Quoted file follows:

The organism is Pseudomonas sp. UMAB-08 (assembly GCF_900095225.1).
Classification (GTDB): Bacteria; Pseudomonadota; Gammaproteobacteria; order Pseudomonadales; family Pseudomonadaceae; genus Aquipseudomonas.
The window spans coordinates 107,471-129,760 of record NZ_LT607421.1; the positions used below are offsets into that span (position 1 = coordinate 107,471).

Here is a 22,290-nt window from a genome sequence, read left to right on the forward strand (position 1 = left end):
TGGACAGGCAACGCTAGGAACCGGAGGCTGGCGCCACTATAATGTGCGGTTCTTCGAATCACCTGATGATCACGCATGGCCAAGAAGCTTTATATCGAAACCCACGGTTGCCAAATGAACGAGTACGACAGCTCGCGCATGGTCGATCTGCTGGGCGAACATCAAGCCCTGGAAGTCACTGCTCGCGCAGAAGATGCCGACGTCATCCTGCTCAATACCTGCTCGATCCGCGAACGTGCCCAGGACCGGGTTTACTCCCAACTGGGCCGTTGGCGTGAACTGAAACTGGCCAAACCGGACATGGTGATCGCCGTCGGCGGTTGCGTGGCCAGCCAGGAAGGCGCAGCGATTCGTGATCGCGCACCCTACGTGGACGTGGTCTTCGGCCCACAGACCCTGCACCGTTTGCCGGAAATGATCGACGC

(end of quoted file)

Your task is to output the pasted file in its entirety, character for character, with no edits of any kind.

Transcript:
The organism is Pseudomonas sp. UMAB-08 (assembly GCF_900095225.1).
Classification (GTDB): Bacteria; Pseudomonadota; Gammaproteobacteria; order Pseudomonadales; family Pseudomonadaceae; genus Aquipseudomonas.
The window spans coordinates 107,471-129,760 of record NZ_LT607421.1; the positions used below are offsets into that span (position 1 = coordinate 107,471).

Here is a 22,290-nt window from a genome sequence, read left to right on the forward strand (position 1 = left end):
TGGACAGGCAACGCTAGGAACCGGAGGCTGGCGCCACTATAATGTGCGGTTCTTCGAATCACCTGATGATCACGCATGGCCAAGAAGCTTTATATCGAAACCCACGGTTGCCAAATGAACGAGTACGACAGCTCGCGCATGGTCGATCTGCTGGGCGAACATCAAGCCCTGGAAGTCACTGCTCGCGCAGAAGATGCCGACGTCATCCTGCTCAATACCTGCTCGATCCGCGAACGTGCCCAGGACCGGGTTTACTCCCAACTGGGCCGTTGGCGTGAACTGAAACTGGCCAAACCGGACATGGTGATCGCCGTCGGCGGTTGCGTGGCCAGCCAGGAAGGCGCAGCGATTCGTGATCGCGCACCCTACGTGGACGTGGTCTTCGGCCCACAGACCCTGCACCGTTTGCCGGAAATGATCGACGC